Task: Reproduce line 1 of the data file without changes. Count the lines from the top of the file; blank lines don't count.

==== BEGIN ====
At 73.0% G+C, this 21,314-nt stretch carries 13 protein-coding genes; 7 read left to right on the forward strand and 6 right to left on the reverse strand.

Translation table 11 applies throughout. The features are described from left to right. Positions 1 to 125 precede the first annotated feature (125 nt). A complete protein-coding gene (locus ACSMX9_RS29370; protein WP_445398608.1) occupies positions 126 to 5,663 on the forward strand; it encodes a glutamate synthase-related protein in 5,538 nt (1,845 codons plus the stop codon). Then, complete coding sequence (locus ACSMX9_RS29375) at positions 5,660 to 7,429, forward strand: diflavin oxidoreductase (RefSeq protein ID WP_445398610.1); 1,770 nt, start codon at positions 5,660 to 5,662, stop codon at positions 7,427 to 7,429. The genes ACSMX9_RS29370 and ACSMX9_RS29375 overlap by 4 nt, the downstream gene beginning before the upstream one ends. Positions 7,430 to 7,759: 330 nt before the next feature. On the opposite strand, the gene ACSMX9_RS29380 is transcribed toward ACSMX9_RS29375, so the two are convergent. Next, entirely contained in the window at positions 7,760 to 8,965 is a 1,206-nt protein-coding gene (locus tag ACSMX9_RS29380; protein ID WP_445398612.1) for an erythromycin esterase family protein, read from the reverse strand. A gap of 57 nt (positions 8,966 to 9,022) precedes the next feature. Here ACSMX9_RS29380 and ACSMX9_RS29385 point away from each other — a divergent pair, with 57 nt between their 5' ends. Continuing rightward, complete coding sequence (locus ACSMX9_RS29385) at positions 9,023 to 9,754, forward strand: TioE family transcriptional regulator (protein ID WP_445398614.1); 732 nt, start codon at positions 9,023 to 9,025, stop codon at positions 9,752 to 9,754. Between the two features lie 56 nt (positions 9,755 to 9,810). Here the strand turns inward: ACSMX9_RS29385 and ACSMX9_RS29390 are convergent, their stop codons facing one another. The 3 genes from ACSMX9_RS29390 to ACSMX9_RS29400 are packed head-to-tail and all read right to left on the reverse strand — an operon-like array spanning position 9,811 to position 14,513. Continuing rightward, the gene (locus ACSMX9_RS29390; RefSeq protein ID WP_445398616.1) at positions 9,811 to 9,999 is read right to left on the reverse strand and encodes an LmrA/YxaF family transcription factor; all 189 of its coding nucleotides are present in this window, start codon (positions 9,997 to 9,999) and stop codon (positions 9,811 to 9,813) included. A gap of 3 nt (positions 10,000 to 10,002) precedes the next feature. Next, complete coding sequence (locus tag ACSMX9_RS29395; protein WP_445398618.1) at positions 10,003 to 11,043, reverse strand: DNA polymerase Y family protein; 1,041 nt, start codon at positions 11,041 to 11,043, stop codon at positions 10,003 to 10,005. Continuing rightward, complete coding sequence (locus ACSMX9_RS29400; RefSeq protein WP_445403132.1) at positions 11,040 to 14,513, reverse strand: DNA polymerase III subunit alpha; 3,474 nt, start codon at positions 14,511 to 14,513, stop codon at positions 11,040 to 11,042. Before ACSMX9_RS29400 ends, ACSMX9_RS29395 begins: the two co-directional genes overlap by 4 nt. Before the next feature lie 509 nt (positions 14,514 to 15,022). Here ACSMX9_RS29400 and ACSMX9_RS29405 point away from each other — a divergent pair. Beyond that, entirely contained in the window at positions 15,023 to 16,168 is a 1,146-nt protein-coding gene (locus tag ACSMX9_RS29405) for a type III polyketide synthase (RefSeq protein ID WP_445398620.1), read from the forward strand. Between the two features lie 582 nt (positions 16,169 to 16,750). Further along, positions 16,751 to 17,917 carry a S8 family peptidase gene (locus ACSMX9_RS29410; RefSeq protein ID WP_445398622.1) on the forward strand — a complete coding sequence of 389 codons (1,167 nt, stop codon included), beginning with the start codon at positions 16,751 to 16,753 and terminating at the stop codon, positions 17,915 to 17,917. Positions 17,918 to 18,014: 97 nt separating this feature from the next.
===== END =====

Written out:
At 73.0% G+C, this 21,314-nt stretch carries 13 protein-coding genes; 7 read left to right on the forward strand and 6 right to left on the reverse strand.